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Friends with Kids

2011 | 107 min | R | 1.85:1

Friends with Kids


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Theatrical release date

 09 March, 2012
 29 June, 2012

Country of origin

 United States

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Screenshots from Friends with Kids Blu-ray

Friends with Kids Preview  

 / 10
Preview by Brian Orndorf, March 7, 2012

Trying to position herself as a female Woody Allen, forever interested in the habits of Manhattanites and their raging neuroses, writer/star Jennifer Westfeldt has called in all of her favors to help beautify her directorial debut, “Friends with Kids.” Commencing with a plausible swirl of social paranoia, domestic demands, and parental entitlement, the picture eventually grows unreasonably contrived, leaving the intriguing discomfort of the titular combination behind to work stale romantic comedy moves that would cause even Kate Hudson to dry heave. Attempting to remain in her comfort zone, Westfeldt mistakes cliche for charm, turning the potential for a provocative look at the erosion of friendships into a tedious sitcom.

Jason (Adam Scott) and Julie (Jennifer Westfeldt) are longtime platonic friends watching as their pals, couples Missy (Kristen Wiig) and Ben (Jon Hamm) and Leslie (Maya Rudolph) and Alex (Chris O’Dowd), lose their connection to the outside world due to the birth of their children. Interested in the idea of kids but unable to make their individual relationships stick, Jason and Julie decide to have a baby together, finding their lifestyles ideally matched to raise a child. For the first year, the twosome find their tag-team parental roles easy to manage, yet it doesn’t take long before outside interests arrive to complicate the situation, with Jason drawn to actress Mary Jane (Megan Fox) and Julie falling for perfect guy Kurt (Edward Burns). Confronted with a significant separation, the pair is forced to deal with their true feelings for each other.

Making a splash with the 2001 indie darling “Kissing Jessica Stein,” and then flopping with 2006’s “Ira and Abby,” Westfeldt has endured a rough career of personal expression. Taking command of her own screenwriting, “Friends with Kids” is perhaps the purest concentration of the performer’s gifts, bringing in a longtime boyfriend (Hamm) and industry friends to assist in the execution of a promising concept. Toying with sensitive subjects for new parents, including the loss of group contact and the dismissal of intimacy, Westfeldt has an open field of possibility for her movie, with plenty of material to mine, funneling stories and gossip into an uncomfortably realistic depiction of lives paused, complicated here by the initial absence of sexual attraction. “Friends with Kids” has tremendous potential with a frighteningly relatable premise.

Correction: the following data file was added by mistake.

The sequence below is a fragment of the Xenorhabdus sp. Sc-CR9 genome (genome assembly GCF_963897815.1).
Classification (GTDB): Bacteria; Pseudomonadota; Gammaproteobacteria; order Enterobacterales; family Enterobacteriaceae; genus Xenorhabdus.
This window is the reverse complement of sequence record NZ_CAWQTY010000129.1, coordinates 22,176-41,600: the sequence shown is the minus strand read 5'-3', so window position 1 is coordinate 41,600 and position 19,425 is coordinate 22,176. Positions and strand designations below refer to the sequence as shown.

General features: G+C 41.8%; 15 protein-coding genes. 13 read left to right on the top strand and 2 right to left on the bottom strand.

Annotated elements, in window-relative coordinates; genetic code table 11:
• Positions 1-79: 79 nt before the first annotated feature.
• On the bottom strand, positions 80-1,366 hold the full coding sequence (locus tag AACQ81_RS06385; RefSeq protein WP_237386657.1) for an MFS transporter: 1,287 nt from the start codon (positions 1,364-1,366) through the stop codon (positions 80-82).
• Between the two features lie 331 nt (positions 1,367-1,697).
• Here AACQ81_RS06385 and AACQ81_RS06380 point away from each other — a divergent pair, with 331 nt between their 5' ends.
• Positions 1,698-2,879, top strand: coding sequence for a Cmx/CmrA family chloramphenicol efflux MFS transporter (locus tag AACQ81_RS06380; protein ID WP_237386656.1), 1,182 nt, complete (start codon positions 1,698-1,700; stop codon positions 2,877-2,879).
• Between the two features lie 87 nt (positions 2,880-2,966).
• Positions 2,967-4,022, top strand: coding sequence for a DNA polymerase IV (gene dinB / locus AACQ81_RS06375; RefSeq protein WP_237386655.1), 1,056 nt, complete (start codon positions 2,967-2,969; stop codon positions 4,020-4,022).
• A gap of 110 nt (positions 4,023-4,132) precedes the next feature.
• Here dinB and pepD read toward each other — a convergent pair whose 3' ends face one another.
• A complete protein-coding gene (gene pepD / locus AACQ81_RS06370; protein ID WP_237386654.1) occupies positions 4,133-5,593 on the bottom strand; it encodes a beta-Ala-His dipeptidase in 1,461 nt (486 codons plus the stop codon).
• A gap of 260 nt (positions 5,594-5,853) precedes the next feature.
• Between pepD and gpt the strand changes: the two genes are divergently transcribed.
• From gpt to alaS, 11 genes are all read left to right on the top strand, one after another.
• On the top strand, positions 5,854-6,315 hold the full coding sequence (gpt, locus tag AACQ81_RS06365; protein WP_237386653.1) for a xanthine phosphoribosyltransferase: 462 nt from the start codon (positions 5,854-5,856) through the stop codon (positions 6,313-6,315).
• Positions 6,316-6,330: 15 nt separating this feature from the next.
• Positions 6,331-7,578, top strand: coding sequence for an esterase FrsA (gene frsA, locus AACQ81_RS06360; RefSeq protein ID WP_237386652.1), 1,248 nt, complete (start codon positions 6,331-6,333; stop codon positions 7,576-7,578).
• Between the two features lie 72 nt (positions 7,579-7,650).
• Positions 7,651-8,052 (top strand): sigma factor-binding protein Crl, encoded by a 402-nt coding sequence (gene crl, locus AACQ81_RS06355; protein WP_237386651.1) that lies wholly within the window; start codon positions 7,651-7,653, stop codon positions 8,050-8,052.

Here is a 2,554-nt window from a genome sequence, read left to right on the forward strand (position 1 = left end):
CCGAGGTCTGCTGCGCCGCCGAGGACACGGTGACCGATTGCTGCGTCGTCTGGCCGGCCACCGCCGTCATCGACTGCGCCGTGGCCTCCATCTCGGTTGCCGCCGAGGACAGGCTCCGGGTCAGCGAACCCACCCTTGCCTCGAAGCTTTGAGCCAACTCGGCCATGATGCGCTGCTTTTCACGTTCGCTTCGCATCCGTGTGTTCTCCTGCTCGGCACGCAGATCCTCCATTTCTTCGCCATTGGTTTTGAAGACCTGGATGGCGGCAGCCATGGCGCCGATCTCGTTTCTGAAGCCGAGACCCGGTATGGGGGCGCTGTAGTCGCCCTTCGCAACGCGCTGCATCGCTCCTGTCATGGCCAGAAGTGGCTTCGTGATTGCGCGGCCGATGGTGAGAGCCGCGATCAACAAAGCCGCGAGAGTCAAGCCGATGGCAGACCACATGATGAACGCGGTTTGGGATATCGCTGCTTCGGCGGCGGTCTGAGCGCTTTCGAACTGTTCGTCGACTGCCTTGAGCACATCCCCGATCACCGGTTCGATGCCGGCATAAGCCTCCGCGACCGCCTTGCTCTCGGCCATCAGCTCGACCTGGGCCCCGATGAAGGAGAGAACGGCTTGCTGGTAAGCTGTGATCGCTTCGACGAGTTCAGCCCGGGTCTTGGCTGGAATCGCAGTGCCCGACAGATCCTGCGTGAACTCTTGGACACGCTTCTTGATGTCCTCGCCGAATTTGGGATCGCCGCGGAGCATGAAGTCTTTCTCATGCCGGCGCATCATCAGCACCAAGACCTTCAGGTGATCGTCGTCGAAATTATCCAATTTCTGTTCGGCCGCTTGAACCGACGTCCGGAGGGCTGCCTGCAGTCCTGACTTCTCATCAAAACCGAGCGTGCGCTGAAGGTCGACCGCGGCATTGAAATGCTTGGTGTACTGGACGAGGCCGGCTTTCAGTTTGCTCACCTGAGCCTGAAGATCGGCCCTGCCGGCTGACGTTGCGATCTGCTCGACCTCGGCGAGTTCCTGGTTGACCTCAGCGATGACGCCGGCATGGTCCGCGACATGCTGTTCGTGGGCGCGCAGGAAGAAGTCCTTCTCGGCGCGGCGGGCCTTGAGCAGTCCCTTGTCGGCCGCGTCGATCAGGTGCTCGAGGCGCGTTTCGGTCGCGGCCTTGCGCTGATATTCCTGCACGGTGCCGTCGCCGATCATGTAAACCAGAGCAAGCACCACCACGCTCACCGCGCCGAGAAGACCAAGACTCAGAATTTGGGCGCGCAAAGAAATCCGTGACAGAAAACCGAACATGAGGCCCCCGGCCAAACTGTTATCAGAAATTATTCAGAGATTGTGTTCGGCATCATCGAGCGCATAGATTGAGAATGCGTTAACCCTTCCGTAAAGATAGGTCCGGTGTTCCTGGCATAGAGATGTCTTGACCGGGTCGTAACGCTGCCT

For the first hour, Westfeldt is making a comedy with a romantic mist in the air. Gathering this group of comedians, the triple threat essentially permits the ensemble to maintain a cocktail hour atmosphere of overlapping conversation and exaggerated pleasantries. For this gang, it’s an opportunity to riff like mad, bouncing off one another with amazing speed, and Westfeldt obliges these gifts by devoting an enormous amount of screentime to the chats, working in plot points and emotional beats along the way. “Friends with Kids” can be exhaustive to watch at times, with such competition to be heard poisoning the supposed spontaneity of the dialogue. These are funny people, yet there’s no appreciable focus, with Scott pushing too hard to be the cleverest man in the room. Less is definitely more with this script and setting. Westfeldt is too permissive with her cast, and her choice to hire affable Irishman O’Dowd as a New Yorker proves to be disastrous, finding the comic belching out a funky American accent that’s distractingly awful.

As she’s proven before in her cinematic endeavors, Westfeldt isn’t much for dimensional characters. Here, the men are all painted as beer-swilling, poker-playing, boob-obsessed goons, while the ladies remain irrational types made to suffer at the hands of doofy dudes. The conflict between Jason and Julie is also disappointingly predictable, with the script dragging out their attraction near-misses to a point of meaninglessness. Westfeldt displays little editorial handiness throughout the picture, but she positively labors over the two lead characters, forgetting to make the parenting pals likable as they fuss and huff their way to an easily telegraphed finale.

The second half of the picture assumes a heavy load of melodrama, losing the laughs to take the superficial relationships and complex parental plans on display here seriously, which proves to be a fatal mistake. Scripting herself into a corner without any intention of attacking Jason and Julie’s irresponsibility with honesty, Westfeldt takes a formulaic approach, assembling a break-up-to-make-up finale that’s impossible to digest. Parenting and marriage provide such a vast universe of experiences to dramatize, yet Westfeldt often picks moments we’ve all seen before, and in much better movies.

Starring: Adam Scott, Jennifer Westfeldt, Maya Rudolph, Megan Fox, Kristen Wiig, Jon Hamm
Director: Jennifer Westfeldt

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